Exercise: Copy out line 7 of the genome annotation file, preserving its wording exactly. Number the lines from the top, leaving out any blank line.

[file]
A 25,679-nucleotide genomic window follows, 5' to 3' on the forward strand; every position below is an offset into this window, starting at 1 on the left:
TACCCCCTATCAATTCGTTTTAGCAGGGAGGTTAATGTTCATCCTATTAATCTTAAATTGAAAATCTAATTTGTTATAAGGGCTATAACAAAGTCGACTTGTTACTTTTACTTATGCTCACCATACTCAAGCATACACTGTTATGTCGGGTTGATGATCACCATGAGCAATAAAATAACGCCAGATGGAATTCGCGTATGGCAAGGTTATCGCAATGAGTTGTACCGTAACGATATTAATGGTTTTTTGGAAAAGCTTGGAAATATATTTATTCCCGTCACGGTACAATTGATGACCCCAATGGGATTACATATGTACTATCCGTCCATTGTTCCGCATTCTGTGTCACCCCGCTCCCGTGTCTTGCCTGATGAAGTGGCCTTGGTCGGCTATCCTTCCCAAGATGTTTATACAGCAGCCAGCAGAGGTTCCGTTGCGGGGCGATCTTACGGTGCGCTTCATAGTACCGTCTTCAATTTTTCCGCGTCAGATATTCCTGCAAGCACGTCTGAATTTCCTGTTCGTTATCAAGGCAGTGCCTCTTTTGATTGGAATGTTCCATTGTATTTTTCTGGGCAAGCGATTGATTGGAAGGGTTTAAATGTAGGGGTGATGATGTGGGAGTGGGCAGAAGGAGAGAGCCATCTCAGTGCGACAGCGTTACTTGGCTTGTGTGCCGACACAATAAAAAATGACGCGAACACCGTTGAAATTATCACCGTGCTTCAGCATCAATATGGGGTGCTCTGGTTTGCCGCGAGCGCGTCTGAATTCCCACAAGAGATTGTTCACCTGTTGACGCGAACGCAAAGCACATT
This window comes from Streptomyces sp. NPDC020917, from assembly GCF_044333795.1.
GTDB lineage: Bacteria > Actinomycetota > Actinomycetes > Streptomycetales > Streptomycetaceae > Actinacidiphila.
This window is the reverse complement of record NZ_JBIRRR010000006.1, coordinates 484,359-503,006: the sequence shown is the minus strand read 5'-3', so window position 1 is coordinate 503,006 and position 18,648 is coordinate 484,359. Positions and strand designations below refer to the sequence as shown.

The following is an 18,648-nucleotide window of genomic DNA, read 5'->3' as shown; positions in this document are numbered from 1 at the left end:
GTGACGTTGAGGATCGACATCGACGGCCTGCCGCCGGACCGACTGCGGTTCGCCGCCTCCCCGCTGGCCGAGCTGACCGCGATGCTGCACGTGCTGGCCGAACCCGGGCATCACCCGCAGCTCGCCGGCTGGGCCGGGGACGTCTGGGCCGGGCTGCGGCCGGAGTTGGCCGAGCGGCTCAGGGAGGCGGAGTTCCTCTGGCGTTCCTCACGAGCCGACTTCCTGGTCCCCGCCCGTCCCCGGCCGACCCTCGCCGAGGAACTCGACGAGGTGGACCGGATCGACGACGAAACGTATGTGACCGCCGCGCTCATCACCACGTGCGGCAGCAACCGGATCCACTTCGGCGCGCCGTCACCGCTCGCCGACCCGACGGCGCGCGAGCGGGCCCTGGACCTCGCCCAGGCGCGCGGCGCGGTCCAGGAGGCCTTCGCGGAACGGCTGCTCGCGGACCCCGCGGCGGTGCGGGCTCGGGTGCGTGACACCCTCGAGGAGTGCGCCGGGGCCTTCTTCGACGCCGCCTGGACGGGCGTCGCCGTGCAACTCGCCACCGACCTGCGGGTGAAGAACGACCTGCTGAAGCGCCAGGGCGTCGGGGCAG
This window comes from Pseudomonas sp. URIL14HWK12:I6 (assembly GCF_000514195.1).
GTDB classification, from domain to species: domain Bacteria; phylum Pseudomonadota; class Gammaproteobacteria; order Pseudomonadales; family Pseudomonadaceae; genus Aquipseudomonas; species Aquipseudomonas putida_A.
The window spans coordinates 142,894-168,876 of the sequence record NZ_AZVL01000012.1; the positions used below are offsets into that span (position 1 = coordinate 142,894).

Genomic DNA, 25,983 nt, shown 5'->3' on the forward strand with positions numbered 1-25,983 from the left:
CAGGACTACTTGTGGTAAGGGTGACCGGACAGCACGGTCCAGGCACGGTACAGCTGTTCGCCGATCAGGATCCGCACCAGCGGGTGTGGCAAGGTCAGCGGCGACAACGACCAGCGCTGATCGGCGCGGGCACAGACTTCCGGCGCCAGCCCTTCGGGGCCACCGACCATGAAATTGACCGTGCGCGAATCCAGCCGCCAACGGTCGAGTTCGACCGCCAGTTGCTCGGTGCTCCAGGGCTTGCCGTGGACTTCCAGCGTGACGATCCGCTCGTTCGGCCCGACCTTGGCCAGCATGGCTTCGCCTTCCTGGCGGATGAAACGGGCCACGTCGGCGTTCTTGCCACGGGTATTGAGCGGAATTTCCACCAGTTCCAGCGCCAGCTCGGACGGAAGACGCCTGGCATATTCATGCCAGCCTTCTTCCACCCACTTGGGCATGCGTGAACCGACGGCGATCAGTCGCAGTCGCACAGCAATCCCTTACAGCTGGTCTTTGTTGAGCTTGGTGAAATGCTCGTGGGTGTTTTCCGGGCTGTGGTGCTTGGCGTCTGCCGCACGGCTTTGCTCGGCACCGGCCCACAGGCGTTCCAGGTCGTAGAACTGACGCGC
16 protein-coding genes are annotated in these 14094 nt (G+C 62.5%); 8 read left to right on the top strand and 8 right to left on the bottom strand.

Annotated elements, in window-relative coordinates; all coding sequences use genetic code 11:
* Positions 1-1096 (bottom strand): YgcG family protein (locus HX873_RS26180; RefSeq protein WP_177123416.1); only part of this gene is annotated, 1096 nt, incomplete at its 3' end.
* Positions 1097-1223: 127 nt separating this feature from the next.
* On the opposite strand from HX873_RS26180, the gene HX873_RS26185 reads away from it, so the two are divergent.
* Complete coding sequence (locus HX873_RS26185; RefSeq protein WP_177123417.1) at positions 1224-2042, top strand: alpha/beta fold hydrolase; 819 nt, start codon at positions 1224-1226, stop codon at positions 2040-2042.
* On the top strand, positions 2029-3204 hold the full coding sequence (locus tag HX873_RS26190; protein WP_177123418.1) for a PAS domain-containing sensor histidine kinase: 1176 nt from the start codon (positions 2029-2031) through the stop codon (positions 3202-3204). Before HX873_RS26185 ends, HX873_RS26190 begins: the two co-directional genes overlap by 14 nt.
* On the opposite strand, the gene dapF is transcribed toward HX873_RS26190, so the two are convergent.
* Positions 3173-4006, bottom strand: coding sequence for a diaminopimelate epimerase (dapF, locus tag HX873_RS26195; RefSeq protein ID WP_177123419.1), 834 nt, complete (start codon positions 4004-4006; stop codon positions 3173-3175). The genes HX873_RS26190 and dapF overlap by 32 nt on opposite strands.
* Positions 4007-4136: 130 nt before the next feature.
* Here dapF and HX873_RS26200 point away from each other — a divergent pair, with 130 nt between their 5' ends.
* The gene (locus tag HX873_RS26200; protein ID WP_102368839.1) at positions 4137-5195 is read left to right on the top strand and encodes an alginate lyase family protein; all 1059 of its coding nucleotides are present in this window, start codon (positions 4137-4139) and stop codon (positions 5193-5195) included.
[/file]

GTGACGTTGAGGATCGACATCGACGGCCTGCCGCCGGACCGACTGCGGTTCGCCGCCTCCCCGCTGGCCGAGCTGACCGCGATGCTGCACGTGCTGGCCGAACCCGGGCATCACCCGCAGCTCGCCGGCTGGGCCGGGGACGTCTGGGCCGGGCTGCGGCCGGAGTTGGCCGAGCGGCTCAGGGAGGCGGAGTTCCTCTGGCGTTCCTCACGAGCCGACTTCCTGGTCCCCGCCCGTCCCCGGCCGACCCTCGCCGAGGAACTCGACGAGGTGGACCGGATCGACGACGAAACGTATGTGACCGCCGCGCTCATCACCACGTGCGGCAGCAACCGGATCCACTTCGGCGCGCCGTCACCGCTCGCCGACCCGACGGCGCGCGAGCGGGCCCTGGACCTCGCCCAGGCGCGCGGCGCGGTCCAGGAGGCCTTCGCGGAACGGCTGCTCGCGGACCCCGCGGCGGTGCGGGCTCGGGTGCGTGACACCCTCGAGGAGTGCGCCGGGGCCTTCTTCGACGCCGCCTGGACGGGCGTCGCCGTGCAACTCGCCACCGACCTGCGGGTGAAGAACGACCTGCTGAAGCGCCAGGGCGTCGGGGCAG